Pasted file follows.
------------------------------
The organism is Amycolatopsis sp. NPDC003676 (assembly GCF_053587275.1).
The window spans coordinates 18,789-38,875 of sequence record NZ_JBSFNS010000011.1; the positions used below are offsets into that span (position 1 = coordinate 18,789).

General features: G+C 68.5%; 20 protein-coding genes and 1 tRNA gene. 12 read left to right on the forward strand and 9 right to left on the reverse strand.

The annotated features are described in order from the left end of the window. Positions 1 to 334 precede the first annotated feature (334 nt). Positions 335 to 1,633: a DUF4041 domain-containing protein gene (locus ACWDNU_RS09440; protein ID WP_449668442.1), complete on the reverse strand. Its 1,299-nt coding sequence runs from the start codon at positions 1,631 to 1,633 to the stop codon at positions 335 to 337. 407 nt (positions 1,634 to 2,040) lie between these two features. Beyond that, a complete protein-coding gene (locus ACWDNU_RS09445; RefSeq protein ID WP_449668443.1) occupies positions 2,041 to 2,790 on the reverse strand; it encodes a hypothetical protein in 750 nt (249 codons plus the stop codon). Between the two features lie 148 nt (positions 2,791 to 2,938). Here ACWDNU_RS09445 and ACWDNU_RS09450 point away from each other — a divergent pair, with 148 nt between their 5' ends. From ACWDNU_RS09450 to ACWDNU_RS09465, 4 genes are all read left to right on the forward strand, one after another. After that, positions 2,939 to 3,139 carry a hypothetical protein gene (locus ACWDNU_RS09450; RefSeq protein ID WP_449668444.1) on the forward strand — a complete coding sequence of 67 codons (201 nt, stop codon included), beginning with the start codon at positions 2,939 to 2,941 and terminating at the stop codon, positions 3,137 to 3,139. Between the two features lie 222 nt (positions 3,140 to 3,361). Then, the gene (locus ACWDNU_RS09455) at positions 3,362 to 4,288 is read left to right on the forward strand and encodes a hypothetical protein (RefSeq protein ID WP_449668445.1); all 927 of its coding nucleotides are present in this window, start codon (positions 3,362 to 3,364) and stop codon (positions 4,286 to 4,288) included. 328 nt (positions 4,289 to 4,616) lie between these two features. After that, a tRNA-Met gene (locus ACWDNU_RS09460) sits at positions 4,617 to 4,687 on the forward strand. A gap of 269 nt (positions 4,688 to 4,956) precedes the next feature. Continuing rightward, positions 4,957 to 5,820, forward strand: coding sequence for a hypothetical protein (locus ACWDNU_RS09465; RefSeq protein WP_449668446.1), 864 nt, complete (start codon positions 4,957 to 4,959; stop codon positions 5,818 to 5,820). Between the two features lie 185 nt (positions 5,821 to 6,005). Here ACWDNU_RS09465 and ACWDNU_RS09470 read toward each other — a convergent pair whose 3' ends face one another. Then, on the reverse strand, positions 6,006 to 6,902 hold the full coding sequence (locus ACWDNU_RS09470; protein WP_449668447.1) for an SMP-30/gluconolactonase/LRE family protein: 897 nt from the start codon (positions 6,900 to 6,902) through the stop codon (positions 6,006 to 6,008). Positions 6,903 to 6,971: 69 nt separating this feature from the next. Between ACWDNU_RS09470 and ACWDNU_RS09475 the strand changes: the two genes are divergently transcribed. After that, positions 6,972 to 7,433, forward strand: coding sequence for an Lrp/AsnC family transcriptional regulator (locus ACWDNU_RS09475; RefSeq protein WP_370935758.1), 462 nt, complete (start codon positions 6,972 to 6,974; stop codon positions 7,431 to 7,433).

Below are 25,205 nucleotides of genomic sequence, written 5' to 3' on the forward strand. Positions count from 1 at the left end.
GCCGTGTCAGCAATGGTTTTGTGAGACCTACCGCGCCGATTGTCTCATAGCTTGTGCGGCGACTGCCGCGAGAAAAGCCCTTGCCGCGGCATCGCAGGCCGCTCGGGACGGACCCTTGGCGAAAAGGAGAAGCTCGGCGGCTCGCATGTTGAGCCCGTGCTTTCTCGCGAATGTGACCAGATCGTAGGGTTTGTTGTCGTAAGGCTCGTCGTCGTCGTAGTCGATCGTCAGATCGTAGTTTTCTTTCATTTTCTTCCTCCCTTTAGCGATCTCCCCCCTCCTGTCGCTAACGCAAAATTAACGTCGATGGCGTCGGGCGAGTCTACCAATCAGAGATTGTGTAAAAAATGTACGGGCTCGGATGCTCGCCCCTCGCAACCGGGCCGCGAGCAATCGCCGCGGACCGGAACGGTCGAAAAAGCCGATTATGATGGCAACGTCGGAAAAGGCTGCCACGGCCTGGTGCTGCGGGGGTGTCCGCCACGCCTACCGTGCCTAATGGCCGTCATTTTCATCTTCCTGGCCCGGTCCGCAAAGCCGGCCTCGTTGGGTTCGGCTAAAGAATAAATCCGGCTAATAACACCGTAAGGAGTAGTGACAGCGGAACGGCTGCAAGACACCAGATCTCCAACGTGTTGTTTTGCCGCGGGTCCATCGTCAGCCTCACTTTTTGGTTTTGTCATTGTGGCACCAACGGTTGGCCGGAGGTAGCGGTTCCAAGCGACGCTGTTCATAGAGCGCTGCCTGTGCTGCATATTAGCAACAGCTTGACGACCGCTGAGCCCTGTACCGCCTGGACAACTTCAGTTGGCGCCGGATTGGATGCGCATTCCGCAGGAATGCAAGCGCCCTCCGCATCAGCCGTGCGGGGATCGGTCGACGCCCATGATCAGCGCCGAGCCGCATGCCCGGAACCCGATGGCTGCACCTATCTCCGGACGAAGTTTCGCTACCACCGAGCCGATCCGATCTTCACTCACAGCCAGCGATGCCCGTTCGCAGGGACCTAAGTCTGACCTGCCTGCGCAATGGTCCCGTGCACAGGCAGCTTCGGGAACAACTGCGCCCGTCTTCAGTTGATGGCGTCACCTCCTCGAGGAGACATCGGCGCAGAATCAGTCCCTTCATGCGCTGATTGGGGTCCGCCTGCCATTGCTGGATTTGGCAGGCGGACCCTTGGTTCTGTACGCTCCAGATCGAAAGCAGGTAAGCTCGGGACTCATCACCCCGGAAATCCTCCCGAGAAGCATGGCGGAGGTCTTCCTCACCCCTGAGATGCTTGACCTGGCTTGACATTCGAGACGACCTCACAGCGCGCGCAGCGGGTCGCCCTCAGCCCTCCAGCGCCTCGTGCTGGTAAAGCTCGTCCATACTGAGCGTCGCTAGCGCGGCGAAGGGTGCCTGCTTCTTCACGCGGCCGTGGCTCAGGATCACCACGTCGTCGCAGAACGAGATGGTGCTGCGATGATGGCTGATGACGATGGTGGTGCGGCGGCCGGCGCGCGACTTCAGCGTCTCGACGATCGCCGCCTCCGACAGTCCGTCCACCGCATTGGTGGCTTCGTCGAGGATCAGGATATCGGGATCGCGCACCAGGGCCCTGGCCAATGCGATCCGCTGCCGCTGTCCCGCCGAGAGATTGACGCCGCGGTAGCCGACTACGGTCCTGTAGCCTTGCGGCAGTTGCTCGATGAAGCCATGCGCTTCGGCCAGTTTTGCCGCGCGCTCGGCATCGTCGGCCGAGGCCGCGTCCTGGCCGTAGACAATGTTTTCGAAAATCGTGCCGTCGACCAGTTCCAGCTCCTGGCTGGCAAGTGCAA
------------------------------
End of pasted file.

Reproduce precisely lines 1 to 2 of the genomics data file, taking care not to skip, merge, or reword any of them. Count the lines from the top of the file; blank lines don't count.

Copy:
The organism is Amycolatopsis sp. NPDC003676 (assembly GCF_053587275.1).
The window spans coordinates 18,789-38,875 of sequence record NZ_JBSFNS010000011.1; the positions used below are offsets into that span (position 1 = coordinate 18,789).